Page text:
Since all range switching operations take place within one clock period, the "data refresh" remains unchanged.
Switching to a more sensitive (lower) signal range can preferably occur when the zero value is reached where a multiplication by the factor of 4 can be omitted. This also makes it possible to simplify the logic circuit considerably.
FIG. 2 shows diagrammatically an illustrative embodiment of a 12-bit integrator comprising a times 1/4 multiplier. The integrator is built up as a three-stage cascade of up/down counters, for example 74LS169. The outputs Q3 to Q11 are connected, offset downwards by 2 bits each, to the parallel data inputs I1 to I9. The most significant (MSB) bit remains unchanged and is still fed via an inverter I to the data inputs I10 and I11. For the multiplication by the factor 1/4, a clock-synchronous "load" command is used to load the shifted data (divided-by-4 state of the integrator) back into the counter.
Whilst the above explanations have the aim of illustratively clarifying the basic action of the invention, a more detailed illustrative embodiment is used in the following text to explain the configuration and operation of a preferred embodiment of the analog/digital converter according to the invention.
The analog/digital converter shown in FIGS. 3 to 5 has a digital integrator 1 having a 12-bit output, a digital/analog converter 2 which follows the former, an input amplifier 3 for scaling the input signal E, the input of which is connected to the input terminal IN of the analog/digital converter, a subtracter 5 which forms a difference signal from the output signal of the input amplifier 3 and that of the digital/analog converter 2, and a tracking circuit 6 which is supplied with the difference signal and which uses this signal to generate tracking signals which are fed to the integrator 1.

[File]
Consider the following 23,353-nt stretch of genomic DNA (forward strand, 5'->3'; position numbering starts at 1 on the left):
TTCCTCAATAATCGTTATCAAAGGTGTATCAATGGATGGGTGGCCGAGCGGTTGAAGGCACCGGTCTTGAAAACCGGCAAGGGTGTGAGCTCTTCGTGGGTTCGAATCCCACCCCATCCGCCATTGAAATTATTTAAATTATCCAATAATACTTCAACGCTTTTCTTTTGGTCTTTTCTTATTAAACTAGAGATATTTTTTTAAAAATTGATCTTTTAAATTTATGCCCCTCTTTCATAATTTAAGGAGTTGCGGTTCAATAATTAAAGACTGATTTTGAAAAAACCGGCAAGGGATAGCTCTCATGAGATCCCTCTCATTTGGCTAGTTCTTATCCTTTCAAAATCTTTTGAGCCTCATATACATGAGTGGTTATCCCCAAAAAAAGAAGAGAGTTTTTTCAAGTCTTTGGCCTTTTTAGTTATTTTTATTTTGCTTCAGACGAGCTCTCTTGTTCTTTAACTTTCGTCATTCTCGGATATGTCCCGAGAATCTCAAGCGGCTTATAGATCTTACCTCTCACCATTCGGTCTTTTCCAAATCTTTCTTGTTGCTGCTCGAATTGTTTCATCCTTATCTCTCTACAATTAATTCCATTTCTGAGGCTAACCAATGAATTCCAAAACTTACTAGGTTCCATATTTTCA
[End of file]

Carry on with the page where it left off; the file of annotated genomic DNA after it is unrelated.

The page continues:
The input amplifier 3 comprises four amplifiers 7a, 7b, 7c and 7d having fixed gain factors A=1, 1/4, 1/16 and 1/64, respectively. The amplifiers are followed by a selection switch 8 which in each case applies the output of one of amplifiers 7a-7d to the output of the input amplifier 3. The selection switch 8 is controlled by a control logic 9 which, if necessary, switches the selection switch 8 to the next amplifier if the upper or lower limit of the working range of the integrator 1 is exceeded and simultaneously changes the value of the digital output signal of the integrator 1 which corresponds to dividing this signal by 4, neglecting the remainder. The control logic 9 also indicates the respectively valid gain factor.
The tracking circuit 6 (FIG. 4) contains a multiple window discriminator 10 comprising a first discriminator 11a which determines whether the amount of the difference signal exceeds a first limit value Ua and, if so, the polarity of this signal, and a second discriminator 7b and a third discriminator 7c which check the difference signal to determine whether its amount exceeds a second limit value Ub and a third limit value Uc, respectively. The first limit value Ua is a little greater than one half of the voltage corresponding to a least significant bit, that is to say the voltage appearing at the output of the digital/analog converter 2 when its input is supplied with only one least significant bit, the second limit value Ub is about 10-times as large as the set voltage, that is to say a little larger than one half of the voltage corresponding to a bit having the significance of 24 and the third limit value Uc is about 150-times as large as the voltage corresponding to a least significant bit, that is to say a little larger than one half of the voltage corresponding to a bit having the significance of 28. The discriminators 11a, b, c are followed by D-type flipflops 12, 12a, b, c which store the respective output signals of the discriminators 11a, b, c on the positive edges of a clock signal supplied by a clock generator 13. Flipflop 12 stores the polarity signal, while flipflops 12a, b, c store the amount signals.